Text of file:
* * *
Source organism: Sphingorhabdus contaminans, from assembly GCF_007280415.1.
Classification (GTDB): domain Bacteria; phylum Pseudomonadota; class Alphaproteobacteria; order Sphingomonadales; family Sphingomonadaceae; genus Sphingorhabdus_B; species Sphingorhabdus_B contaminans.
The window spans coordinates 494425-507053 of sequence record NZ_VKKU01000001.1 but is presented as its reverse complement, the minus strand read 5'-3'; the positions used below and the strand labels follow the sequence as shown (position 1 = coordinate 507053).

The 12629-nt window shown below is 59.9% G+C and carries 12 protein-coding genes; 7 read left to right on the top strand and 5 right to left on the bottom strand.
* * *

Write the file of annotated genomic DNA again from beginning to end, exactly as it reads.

Source organism: Sphingorhabdus contaminans, from assembly GCF_007280415.1.
Classification (GTDB): domain Bacteria; phylum Pseudomonadota; class Alphaproteobacteria; order Sphingomonadales; family Sphingomonadaceae; genus Sphingorhabdus_B; species Sphingorhabdus_B contaminans.
The window spans coordinates 494425-507053 of sequence record NZ_VKKU01000001.1 but is presented as its reverse complement, the minus strand read 5'-3'; the positions used below and the strand labels follow the sequence as shown (position 1 = coordinate 507053).

The 12629-nt window shown below is 59.9% G+C and carries 12 protein-coding genes; 7 read left to right on the top strand and 5 right to left on the bottom strand.